PAXsims

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Tag Archives: diversity and inclusion

Davis: Wargaming has a diversity problem

At The Wavell Room, PAXsims associate editor Sally Davis argues that wargaming has a diversity problem. She gets straight to her point in the opening:

Wargaming has a diversity problem: 98% white and male.

I propose there are two ways that people engage with wargames:

1. To dominate, to win, to prove their mastery, to confirm what they already know.

2. To experience a new perspective, to learn, to grow, to embrace the unknown.

Playing for domination leads to misogynist and toxic behaviour towards women and minorities.  It leads to playing for indulgence rather than learning the meaningful lessons serious games can impart—which is bad for the outcomes of wargames, bad for the culture of wargaming, and bad for diversity and inclusion.  Wargaming is literally meant to teach us to be better.

We need to stop pretending that arguing against diversity and inclusion is anything more than the masturbatory indulgence of straight white men.

If your organization would like to indicate support for diversity and inclusion in professional wargaming, there are many things you can do—including lending your support to the Derby House Principles.

The Wargamer: Diversity in wargaming

At The Wargamer, Edward Desalle asks “is 2020 the year the tide turned in the struggle for diversity in wargames?

As with virtually every other hobby and industry, 2020 has been a disruptive year in wargaming, to say the least. Conventions have been cancelled, schedules altered, games delayed, time dilated. Perhaps the most lasting of this year’s legacies, however, will be that it has brought to the surface a conversation that the community has been putting off for decades: why has the hobby struggled so much with diversity and inclusion and how to fix it?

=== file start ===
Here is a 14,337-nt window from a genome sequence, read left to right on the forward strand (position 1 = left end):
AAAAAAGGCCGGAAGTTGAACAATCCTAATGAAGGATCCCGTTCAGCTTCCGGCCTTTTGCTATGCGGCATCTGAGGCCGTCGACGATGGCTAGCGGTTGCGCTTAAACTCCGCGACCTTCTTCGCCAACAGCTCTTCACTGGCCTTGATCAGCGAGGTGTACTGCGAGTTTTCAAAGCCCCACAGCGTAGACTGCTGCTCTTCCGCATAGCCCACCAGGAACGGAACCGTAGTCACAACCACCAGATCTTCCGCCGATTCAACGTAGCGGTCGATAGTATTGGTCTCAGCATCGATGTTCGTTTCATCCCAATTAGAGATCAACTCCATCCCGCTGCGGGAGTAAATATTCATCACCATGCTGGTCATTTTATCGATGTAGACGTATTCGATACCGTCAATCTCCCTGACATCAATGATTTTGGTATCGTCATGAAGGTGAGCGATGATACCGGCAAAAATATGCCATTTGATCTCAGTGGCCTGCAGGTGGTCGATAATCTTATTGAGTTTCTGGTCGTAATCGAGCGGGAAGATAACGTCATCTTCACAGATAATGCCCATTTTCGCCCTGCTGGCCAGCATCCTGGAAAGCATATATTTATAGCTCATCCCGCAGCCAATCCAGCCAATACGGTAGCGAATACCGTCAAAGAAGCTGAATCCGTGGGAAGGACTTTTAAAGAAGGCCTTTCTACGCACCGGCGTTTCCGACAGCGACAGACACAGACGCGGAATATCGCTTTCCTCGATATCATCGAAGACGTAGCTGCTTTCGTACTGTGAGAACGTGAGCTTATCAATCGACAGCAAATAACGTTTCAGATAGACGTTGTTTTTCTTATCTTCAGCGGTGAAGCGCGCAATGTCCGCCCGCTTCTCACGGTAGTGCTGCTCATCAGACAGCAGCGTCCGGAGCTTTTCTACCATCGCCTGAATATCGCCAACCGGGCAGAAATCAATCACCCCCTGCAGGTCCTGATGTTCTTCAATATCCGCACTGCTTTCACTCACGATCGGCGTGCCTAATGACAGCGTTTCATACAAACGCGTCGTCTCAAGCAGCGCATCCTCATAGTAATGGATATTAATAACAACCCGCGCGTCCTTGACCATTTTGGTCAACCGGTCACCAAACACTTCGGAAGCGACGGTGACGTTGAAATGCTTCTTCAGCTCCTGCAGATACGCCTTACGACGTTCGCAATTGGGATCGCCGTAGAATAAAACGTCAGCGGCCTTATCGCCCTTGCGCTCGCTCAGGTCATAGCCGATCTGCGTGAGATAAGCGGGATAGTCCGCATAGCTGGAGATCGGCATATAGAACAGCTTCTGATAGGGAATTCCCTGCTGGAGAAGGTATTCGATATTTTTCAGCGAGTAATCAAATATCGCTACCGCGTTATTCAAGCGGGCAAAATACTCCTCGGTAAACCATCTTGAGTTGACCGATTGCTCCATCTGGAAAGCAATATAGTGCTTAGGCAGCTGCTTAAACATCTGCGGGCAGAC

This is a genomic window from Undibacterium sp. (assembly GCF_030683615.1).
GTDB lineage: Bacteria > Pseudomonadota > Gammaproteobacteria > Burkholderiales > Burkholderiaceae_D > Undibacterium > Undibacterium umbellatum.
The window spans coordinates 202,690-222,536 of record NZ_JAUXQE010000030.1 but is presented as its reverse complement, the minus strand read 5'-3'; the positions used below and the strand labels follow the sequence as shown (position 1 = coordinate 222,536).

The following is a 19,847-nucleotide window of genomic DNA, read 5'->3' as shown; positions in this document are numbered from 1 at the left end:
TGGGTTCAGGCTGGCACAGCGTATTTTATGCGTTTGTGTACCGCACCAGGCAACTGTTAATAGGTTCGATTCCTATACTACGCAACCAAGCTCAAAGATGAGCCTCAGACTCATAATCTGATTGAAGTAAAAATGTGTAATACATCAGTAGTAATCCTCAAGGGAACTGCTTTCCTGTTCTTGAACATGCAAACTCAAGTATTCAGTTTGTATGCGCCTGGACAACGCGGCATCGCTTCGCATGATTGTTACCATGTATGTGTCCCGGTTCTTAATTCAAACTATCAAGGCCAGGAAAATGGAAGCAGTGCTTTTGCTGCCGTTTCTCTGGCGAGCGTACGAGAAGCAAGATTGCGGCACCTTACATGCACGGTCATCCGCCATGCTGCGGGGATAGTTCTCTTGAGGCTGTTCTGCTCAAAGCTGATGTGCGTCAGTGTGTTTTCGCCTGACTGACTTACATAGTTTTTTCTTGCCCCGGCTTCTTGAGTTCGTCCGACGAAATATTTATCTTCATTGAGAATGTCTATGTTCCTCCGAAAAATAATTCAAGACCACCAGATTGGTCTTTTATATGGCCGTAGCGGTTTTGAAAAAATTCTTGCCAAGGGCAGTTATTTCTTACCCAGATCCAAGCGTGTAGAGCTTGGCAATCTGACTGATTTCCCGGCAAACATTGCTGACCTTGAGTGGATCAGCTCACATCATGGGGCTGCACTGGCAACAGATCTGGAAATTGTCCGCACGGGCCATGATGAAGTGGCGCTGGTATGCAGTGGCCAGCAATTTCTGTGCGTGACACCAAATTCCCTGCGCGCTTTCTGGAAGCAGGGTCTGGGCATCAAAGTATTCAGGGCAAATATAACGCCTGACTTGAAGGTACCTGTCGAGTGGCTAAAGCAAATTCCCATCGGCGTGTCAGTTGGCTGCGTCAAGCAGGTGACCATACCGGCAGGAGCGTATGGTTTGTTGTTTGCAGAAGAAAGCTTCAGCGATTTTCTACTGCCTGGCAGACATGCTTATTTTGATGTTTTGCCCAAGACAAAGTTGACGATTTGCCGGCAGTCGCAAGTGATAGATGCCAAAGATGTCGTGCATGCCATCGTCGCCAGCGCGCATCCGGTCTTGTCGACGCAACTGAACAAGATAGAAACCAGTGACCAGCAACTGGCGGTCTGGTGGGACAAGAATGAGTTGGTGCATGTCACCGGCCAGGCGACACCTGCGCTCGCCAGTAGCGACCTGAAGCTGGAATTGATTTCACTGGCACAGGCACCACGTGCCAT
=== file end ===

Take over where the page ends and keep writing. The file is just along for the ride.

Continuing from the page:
If 2020 has shown anything, it is that while the hobby still has a lot of ground to cover in terms of making wargaming a truly welcoming place, there have been some very hopeful, concrete steps towards diversity, inclusion, and experimentation this year.

This should be an issue of paramount importance to all wargamers. If you would like to see wargaming become a robust, successful, thriving hobby then you should be deeply invested in ensuring that the community is one that welcomes and encourages diverse voices.

Speaking of the hobby, he notes:

We can also confidently say that the vast majority of designers and creators in the wargaming and historical board gaming space fit into this narrow demographic category as well. This should not come as too much of a surprise considering there have long been undercurrents of racism, eurocentrism, and antisemitism lingering in the dark corners of the hobby. Even today, wargame-oriented message boards, Facebook groups, and other online communities often remain dens of unrepentant reactionary toxicity, homophobia, and misogyny. Many games still traffic in ahistorical tropes or various species of Lost Cause-ism, while others ham-handedly fumble with issues that require nuance. 

However, he goes on to note signs of progress, including two initiatives that PAXsims has been involved in: the Derby House Principles on diversity and inclusion in professional wargaming, and the Zenobia Award:

With that said, there have been a few very promising signs of improvement this year. Things are changing and it appears as though the community is coming to terms with some of the lingering issues around diversity and inclusion. 

Encouragingly, several publishers have signed on to the Derby House Principals. Named after the headquarters of the Western Approaches Tactical Unit, a WWII-era team of naval wargamers staffed by women of the WRNS, the Derby House Principals is a statement of values that emphasize a commitment to promoting inclusion in wargaming and opposing bigotry in all forms.